Materials and Methods The reagents and chemicals used for this experiment include di‑potassium or thophosphate , potassium di‑hydrogen orthophosphate (FBC Industries.Inc.), sodium hydroxide (The Stutz.co‑Chicago), magnesium chloride (Weifang Haibin Chemical.co), Folin‑Ciocalteau reagent (Sigma Aldrich), formalin (Sigma Aldrich) and bovine serum albumin (Sigma Aldrich). Indomethacin (Iroko Pharm.) and cimetidine (Glaxosmithkline) used were obtained from Pharama Aid, a licensed pharmaceutical store in Nigeria. The plant, GC was obtained locally from the vegetative land of Bowen University, Iwo, authenticated at the Department of Botany, Bowen University, Iwo. The leaves were plucked, air‑dried and then pulverized. 1 kg of powdered plant was then weighed and soaked in methanol for 24 h with intermittent shaking, the solvent was filtered and the filtrate was collected and concentrated into semi‑solid using rotary evaporator at 40°C. The extract was then dried and stored at −4°C until ready to use.

Animal protocol

Thirty two adult male Wistar rats weighing about 150–200 g were obtained from the vet anatomy department, University of Ibadan, and housed in the animal house of the department of Biochemistry, Bowen University, Iwo. They were randomly placed into eight groups containing 4 rats each.They were kept in wire meshed cages, fed with commercial rat pellets, and had access to water ad libitum, and exposed to the natural daily 42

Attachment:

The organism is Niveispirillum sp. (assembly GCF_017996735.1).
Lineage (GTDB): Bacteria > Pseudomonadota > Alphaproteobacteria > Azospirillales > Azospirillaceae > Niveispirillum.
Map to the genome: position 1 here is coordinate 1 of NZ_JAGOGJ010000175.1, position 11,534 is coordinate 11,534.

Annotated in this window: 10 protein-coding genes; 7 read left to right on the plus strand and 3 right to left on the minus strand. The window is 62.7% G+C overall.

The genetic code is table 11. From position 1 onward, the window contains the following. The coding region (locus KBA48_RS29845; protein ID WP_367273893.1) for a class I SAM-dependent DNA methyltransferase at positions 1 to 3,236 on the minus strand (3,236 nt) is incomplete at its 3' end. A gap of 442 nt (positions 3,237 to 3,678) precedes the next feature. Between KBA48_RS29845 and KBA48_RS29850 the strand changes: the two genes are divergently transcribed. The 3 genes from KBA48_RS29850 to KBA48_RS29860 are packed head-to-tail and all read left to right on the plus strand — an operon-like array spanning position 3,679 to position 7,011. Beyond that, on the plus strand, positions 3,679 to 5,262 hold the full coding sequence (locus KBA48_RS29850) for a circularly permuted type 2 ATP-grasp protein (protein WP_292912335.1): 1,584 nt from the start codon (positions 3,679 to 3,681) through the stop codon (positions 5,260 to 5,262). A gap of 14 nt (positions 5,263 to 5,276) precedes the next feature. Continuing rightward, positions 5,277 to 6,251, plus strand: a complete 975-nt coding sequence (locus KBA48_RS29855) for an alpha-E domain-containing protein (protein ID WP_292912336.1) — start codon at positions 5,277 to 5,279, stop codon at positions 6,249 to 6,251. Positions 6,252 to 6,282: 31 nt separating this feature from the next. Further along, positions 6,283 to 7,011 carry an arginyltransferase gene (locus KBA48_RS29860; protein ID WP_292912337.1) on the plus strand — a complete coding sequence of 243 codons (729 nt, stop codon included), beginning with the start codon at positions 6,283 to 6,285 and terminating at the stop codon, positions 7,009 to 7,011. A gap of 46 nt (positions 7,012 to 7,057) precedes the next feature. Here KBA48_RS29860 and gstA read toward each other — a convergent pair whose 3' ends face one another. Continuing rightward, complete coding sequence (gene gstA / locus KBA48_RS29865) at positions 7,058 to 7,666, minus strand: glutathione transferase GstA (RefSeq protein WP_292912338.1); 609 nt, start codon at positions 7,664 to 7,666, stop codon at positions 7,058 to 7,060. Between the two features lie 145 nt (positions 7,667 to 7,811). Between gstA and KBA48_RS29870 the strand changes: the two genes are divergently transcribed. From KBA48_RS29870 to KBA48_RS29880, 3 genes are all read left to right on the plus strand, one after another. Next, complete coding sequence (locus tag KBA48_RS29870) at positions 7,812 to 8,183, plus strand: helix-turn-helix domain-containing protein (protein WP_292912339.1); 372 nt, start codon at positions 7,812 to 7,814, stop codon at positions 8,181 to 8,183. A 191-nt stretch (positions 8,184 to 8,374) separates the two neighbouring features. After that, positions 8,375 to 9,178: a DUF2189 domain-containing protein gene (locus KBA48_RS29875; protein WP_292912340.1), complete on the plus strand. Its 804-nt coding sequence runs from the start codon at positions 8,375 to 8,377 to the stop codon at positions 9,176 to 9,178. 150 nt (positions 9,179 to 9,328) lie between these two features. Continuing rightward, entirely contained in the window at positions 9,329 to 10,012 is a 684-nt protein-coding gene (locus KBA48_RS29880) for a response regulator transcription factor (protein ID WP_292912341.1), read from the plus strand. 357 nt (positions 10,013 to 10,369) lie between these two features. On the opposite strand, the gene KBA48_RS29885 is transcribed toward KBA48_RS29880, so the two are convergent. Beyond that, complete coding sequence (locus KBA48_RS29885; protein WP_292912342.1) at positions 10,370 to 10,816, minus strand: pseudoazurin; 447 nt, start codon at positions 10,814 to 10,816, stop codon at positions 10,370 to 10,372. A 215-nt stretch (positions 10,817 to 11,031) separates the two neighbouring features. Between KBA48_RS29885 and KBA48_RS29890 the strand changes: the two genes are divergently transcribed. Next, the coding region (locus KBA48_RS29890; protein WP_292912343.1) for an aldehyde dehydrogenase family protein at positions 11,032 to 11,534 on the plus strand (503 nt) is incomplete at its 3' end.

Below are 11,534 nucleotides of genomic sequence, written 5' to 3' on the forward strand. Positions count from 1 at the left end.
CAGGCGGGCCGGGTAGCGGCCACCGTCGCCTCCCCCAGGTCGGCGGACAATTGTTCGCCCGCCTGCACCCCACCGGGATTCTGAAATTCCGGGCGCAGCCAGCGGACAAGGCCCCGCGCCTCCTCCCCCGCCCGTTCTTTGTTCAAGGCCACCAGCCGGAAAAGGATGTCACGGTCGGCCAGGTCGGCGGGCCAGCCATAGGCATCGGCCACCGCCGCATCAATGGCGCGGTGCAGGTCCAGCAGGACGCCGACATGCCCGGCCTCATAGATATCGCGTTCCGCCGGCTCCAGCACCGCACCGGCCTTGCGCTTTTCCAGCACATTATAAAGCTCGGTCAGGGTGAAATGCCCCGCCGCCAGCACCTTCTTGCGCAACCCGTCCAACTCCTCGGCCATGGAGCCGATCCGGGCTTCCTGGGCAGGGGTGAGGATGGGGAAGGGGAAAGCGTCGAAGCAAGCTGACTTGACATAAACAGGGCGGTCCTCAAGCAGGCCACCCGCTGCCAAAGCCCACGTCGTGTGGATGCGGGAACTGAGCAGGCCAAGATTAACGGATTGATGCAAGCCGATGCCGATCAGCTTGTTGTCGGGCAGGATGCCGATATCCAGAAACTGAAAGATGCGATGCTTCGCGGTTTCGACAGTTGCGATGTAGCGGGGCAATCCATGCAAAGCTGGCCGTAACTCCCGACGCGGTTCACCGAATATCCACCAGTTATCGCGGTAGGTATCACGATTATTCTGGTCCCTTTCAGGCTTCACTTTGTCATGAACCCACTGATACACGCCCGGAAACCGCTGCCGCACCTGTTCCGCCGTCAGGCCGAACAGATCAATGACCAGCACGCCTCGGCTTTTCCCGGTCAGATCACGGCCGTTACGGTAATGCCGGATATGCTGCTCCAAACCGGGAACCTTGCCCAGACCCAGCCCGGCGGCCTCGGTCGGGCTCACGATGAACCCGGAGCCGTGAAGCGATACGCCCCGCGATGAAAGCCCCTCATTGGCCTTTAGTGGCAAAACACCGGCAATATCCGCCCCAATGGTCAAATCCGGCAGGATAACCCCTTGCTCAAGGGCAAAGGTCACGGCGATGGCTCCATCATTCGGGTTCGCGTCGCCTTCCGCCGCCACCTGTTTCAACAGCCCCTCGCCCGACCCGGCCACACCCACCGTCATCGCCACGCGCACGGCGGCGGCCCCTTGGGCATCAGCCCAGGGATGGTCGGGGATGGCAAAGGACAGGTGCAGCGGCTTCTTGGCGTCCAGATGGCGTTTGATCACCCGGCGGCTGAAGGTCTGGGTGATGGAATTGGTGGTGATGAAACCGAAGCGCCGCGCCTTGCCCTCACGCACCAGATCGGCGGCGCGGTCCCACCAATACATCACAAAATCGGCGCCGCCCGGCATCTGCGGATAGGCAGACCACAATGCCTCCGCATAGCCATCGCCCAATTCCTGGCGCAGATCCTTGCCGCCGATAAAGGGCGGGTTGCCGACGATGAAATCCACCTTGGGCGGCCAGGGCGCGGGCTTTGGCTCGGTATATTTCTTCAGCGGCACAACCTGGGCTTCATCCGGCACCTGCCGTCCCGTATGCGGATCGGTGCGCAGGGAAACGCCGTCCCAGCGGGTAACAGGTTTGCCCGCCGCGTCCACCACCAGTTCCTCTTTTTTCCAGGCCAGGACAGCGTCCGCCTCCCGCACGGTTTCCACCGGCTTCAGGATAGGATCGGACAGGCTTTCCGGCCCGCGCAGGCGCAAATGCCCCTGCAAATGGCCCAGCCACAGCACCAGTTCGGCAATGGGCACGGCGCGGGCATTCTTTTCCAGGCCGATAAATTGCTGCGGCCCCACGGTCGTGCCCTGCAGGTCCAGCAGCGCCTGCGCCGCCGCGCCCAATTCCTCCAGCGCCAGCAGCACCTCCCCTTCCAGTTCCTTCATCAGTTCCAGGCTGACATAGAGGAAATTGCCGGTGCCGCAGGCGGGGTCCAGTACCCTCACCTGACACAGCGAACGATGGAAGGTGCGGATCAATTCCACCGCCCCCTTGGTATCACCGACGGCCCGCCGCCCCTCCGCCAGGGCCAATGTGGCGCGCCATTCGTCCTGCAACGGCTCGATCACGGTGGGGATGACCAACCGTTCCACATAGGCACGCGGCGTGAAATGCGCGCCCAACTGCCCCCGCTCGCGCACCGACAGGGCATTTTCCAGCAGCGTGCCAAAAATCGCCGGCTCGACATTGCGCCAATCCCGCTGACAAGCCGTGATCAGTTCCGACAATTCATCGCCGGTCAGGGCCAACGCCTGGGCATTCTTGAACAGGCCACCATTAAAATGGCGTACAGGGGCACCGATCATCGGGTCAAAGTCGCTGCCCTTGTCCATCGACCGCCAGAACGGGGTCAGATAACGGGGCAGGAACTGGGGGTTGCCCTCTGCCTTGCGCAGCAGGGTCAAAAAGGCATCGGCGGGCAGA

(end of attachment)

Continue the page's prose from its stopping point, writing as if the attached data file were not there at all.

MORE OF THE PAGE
photo‑period of about 12 h light and 12 h darkness during the period of acclimatization and throughout the study. The animals were grouped as ‑ Group 1: 1% gum acacia solution; Group 2: 40 mg/kg body weight of indomethacin; Group 3: 50 mg/kg of body weight of cimetidine; Group 4: 500 mg/kg of body weight of GC extract; Group 5: 40 mg/kg body weight of indomethacin + 200 mg/kg of body weight of GC extract; Group 6: 40 mg/kg body weight of indomethacin + 500 mg/kg of body weight of GC extract; Group 7: 40 mg/kg body weight of indomethacin + 800 mg/kg of body weight of GC extract; Group 8: 40 mg/kg body weight of indomethacin + 50 mg/kg of body weight of cimetidine. Therapeutic doses of drugs and plant extract were administered as prescribed per body weight. Stock solutions of indomethacin and cimetidine were made by dissolving 40 mg and 50 mg respectively in 1% gum acacia. The rats were pretreated for 7 days with the plant extract and cimetidine. On the 7th day all animals excluding the control group (Group 1) were orally given 40 mg/kg body weight of Indomethacin. The animals were fasted for 24 h before the start of drug administration. Gastric ulcers were induced in the different groups of rats by indomethacin. Indomethacin was administered per os to different groups of rats in a dosage of 40 mg/kg of body weight each. The treated rats were sacrificed by cervical dislocation 4 h later, and the abdomen opened through midline incision.All stomachs were incised along the greater curvatures.